Sheffield tree protest payouts do not set a precedent, say police

Police insist the £24,000 paid out to Sheffield tree protesters over their arrests do not set a precedent for other claims.

Tuesday, 5th February 2019, 14:49 pm
Updated Thursday, 7th February 2019, 16:45 pm
South Yorkshire Police made the arrests during protests against tree felling in Sheffield

Seven demonstrators who were arrested under trade union legislation and held for up to nine hours were awarded a total of £24,300 by South Yorkshire Police in an out-of-court settlement.

Another six civil claims against the force are ongoing, lawyers for the campaigners revealed yesterday, on the grounds they were wrongfully arrested and their detention breached their human rights.

The settlement came after the Independent Office for Police Conduct last year upheld appeals from six of those who were arrested, ruling the force had ‘no grounds’ to detain them using the legislation in question.

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Paul Brooke, one of the campaigners to receive a payout, yesterday described their arrests as a ‘deliberate act to prevent legitimate protest’ and said it was ‘astonishing' they were still awaiting an apology from police.

But South Yorkshire Police responded by saying it had concerns about the IOPC’s ruling and only agreed the payout to ensure the tree-felling saga did not make an even bigger hole in the public purse.

In a statement, the force said: “Following the IOPC’s findings in relation to arrests made in connection with protests in Sheffield, South Yorkshire Police raised concerns over the final judgement.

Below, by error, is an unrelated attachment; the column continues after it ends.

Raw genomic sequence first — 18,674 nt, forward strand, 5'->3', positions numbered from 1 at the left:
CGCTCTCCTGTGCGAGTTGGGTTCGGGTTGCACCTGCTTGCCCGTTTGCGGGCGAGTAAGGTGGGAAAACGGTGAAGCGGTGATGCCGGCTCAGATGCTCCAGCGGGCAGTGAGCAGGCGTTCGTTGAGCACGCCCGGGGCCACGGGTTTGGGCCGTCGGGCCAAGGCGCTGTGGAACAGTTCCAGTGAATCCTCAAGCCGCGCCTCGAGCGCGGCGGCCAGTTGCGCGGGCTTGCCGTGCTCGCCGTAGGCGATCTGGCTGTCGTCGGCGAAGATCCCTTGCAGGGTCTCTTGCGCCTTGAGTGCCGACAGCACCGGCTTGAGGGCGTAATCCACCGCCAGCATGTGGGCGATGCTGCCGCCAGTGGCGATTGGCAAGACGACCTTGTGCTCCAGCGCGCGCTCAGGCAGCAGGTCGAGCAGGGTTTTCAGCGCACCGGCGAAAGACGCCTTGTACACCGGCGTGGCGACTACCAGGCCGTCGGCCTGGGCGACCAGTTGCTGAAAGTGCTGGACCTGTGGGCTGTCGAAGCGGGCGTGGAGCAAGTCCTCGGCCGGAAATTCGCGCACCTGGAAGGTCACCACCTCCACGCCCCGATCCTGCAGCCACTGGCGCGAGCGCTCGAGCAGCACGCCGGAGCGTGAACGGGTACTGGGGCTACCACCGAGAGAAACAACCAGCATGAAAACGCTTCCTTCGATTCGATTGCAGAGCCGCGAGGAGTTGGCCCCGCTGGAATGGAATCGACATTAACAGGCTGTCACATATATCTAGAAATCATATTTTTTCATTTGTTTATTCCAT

“The upheld appeals were not based on an error in law and rightly, no officers were found to have a case to answer for misconduct.

“However, South Yorkshire Police took the view that as a result of the IOPC findings, and in order to minimise the potential further impact to the public purse, in addition to existing significant costs for policing the protests, settlement with those individuals affected by this matter was agreed.

“The decision in respect of these cases does not bind SYP for any future claims it receives, and each claim will be subject to an individual assessment.

“No formal apology was requested as part of the civil claim.”

The arrests related to protests against tree felling as part of Sheffield Council’s £2.2 billion Streets Ahead contract with Amey to improve and maintain the city's roads and pavements.